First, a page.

Overeem explained his plight with food poisoning last week in an interview with Ariel Helwani on Monday’s edition of The MMA Hour. In the 36 hours before fighting Hunt at UFC 209 on Saturday in Las Vegas, Overeem said he was hospitalized not once, but twice.
“I was dizzy in the head, I was nauseous, extremely low energy,” Overeem said of his condition Friday. “I had a hard time coming out of the bed. I didn't want to come out of the bed. … Yeah, it was pretty bad.”
Overeem still somehow ended up beating Hunt by TKO with a series of vicious knees in the third round. Just getting to the Octagon, though, was a chore for the Dutch slugger.
Overeem said he went out to Bellagio with his team for sushi Thursday night. It’s a luxury heavyweights who don’t cut any pounds to make weight can enjoy on fight week. On Friday morning, though, Overeem felt terrible getting up before weigh-ins, he said.
“I was messed up,” Overeem said. “It kind of got worse during the day. Then it got really bad.”
Overeem, 36, made weight fine Friday morning, but he said he barely ate all day and felt poorly in the evening and had to go to the hospital. Overeem said doctors there gave him an IV and medications for nausea and diarrhea. They also gave him a sleep aid, he said.
The situation has come under some scrutiny, because IVs are a prohibited method under USADA, the UFC’s anti-doping partner, and the Nevada Athletic Commission (NAC). However, in the event of hospitalization, a IV is allowed without a therapeutic use exemption (TUE), per USADA’s rules.
“If the athlete has an acute medical condition where an IV line was essential for treatment in a hospital admission, surgical procedure, or clinical investigation,” the USADA rules on its website state.
Overeem (42-15, 1 NC) has failed a drug test before as a member of the UFC roster and whispers of performance-enhancing drug usage has followed the well-muscled heavyweight’s career. Hunt even called him a “cheater” in the pre-fight lead up last week.
“We checked everything with USADA before,” Overeem said. “Listen, we don’t want to get in any trouble. We’ve had our troubles, we learned from it. We’re not gonna go in that direction any time again. We really did our homework.”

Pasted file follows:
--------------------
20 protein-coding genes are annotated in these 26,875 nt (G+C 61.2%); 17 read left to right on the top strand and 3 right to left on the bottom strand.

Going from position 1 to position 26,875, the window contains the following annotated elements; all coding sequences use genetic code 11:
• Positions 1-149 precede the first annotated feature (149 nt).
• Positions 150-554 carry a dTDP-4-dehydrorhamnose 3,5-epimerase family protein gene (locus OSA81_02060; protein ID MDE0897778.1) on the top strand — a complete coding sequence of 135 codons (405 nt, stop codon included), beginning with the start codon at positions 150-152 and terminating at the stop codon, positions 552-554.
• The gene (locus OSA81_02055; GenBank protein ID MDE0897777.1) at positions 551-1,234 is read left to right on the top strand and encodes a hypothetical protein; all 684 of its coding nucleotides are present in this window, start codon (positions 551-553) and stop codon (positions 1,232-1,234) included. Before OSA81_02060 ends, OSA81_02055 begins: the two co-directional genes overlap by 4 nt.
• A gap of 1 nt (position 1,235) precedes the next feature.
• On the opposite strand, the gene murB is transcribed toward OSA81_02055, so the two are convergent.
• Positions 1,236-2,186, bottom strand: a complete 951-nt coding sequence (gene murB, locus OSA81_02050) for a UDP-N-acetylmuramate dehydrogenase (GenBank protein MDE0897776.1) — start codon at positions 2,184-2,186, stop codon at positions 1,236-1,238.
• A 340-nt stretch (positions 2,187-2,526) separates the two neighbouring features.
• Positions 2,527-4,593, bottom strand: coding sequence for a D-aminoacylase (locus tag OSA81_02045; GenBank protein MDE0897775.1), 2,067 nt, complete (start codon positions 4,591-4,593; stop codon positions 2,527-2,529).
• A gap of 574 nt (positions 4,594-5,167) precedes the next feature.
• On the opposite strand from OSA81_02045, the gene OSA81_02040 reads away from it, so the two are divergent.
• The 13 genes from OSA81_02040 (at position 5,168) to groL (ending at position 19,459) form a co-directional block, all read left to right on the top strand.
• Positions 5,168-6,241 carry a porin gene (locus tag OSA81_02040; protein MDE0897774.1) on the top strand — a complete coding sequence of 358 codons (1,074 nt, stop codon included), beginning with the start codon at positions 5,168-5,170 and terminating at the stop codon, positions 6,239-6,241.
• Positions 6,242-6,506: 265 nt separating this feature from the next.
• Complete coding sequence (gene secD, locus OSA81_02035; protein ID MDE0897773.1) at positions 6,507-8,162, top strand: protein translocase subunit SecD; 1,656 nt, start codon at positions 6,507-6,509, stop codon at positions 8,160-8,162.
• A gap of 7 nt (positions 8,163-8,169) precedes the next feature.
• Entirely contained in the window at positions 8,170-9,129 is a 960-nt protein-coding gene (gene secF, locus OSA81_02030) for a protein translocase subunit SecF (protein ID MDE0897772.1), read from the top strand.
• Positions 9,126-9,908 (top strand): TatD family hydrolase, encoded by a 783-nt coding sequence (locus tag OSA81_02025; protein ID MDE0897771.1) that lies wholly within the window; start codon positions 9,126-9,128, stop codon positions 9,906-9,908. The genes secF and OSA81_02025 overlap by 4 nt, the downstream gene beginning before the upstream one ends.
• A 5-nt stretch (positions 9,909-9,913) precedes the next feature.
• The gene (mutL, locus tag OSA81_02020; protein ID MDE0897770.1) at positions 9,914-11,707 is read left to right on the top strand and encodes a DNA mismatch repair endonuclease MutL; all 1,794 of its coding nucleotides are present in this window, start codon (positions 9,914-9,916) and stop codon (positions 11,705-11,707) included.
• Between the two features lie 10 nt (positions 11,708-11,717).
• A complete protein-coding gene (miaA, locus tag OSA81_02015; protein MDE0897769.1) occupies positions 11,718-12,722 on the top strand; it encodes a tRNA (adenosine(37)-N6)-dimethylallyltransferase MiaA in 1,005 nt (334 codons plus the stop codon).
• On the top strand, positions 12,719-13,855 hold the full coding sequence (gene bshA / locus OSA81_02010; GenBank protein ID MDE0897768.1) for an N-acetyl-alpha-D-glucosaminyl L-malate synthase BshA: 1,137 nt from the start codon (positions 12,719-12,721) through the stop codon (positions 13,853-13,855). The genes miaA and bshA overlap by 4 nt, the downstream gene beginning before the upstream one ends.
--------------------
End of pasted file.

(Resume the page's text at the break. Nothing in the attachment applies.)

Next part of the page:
Overeem said he felt a bit less ill Saturday morning, but not well enough. He had to go back to the hospital.
“When I woke up I was kind of better, but not really,” he said. “Still low energy. So again, hospital and IV. That was fight day.”
NAC executive director Bob Bennett said in a post-fight press conference that he was made aware of the situation Saturday morning and a Nevada ringside physician checked Overeem on fight day to see if he was fit to compete, ultimately clearing him.
“He was fit and ready to go, which was evident by his performance tonight,” Bennett said.
IVs are also prohibited by the NAC, which follows the World Anti-Doping Agency guidelines. On IVs, WADA says they are prohibited “except for those legitimately received in the course of hospital admissions, surgical procedures or clinical investigations.”
Overeem said he was motivated to fight despite the illness because of what Hunt was saying about him during fight week and a speech UFC president Dana White gave to the fighters after ceremonial weigh-ins Friday. Khabib Nurmagomedov had already dropped out of the UFC 209 co-main event due to weight-cutting issues and Overeem did not want to be next.
“I felt kind of OK for the fight and I really wanted to do it,” Overeem said. “Especially, you know Khabib dropped and we had the weigh-ins and always after the weigh-ins we get this motivational speech from Dana. And Dana was pissed, because the Khabib fight was cancelled. If that happens, then there’s not gonna be another cancellation. That’s just the way it is.
“I just knew that this is gonna be enough. Even if I’m 70 percent, I can still beat Mark Hunt. So that’s what we did.”
Overeem said he barely ate anything Friday and Saturday and still does not feel 100 percent. It was a rough few days, but he at least has a win to put himself right back in the contender mix to show for it.
“It turned out good, but I would not hope it on anybody,” Overeem said. “Food poisoning sucks. It takes away energy, focus. We pulled through.”